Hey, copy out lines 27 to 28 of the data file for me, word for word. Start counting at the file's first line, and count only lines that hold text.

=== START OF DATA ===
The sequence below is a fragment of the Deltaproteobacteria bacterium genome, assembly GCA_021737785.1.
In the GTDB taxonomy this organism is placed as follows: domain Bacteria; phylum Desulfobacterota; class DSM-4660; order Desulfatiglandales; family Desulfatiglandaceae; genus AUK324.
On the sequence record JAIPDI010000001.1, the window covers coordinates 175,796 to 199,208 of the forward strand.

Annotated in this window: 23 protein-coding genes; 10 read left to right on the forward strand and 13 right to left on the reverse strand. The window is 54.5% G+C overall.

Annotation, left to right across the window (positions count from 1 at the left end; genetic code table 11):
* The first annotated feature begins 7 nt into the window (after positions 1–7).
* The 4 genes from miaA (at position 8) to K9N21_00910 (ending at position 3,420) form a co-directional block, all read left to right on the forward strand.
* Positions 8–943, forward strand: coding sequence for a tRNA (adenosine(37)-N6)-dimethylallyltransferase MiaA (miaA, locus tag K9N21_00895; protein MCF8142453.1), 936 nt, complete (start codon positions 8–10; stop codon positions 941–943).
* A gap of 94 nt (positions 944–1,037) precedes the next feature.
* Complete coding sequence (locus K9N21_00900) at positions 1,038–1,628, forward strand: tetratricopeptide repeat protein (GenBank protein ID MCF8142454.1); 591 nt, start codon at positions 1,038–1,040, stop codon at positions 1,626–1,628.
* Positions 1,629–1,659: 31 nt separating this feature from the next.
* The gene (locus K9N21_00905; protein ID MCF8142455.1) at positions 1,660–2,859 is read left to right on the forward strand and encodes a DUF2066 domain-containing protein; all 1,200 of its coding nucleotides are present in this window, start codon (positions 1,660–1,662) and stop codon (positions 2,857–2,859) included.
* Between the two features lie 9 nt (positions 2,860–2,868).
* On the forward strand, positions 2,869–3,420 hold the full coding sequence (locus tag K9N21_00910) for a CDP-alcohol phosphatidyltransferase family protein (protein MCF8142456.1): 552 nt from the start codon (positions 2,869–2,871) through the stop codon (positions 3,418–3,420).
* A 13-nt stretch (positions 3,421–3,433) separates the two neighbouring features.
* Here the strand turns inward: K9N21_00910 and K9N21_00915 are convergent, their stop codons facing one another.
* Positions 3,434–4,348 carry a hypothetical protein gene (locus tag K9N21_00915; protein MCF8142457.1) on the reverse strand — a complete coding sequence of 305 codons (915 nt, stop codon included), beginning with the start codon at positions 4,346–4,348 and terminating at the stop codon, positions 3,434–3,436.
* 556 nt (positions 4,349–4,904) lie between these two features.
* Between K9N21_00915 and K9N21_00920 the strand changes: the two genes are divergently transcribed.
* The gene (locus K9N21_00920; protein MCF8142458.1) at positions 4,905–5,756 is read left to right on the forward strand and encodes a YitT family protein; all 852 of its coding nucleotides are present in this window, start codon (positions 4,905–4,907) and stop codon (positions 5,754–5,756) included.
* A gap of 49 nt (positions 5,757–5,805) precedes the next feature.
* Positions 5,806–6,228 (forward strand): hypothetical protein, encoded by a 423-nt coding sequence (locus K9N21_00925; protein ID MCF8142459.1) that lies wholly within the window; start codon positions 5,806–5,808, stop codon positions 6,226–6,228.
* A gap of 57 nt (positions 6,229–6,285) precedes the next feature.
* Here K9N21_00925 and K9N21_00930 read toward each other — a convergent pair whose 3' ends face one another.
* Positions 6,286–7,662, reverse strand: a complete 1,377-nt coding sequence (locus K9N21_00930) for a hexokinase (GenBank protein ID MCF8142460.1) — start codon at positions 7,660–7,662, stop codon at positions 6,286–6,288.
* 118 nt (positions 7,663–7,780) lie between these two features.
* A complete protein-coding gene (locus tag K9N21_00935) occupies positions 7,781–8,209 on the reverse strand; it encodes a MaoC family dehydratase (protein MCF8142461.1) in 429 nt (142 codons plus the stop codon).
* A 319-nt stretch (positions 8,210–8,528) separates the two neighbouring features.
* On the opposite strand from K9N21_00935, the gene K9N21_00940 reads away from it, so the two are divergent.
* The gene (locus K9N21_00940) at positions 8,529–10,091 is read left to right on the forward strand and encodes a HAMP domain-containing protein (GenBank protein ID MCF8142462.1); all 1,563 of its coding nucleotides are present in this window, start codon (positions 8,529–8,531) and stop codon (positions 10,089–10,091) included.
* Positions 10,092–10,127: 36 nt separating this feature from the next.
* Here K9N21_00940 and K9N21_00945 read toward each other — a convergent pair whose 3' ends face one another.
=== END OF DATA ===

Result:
* A complete protein-coding gene (locus tag K9N21_00935) occupies positions 7,781–8,209 on the reverse strand; it encodes a MaoC family dehydratase (protein MCF8142461.1) in 429 nt (142 codons plus the stop codon).
* A 319-nt stretch (positions 8,210–8,528) separates the two neighbouring features.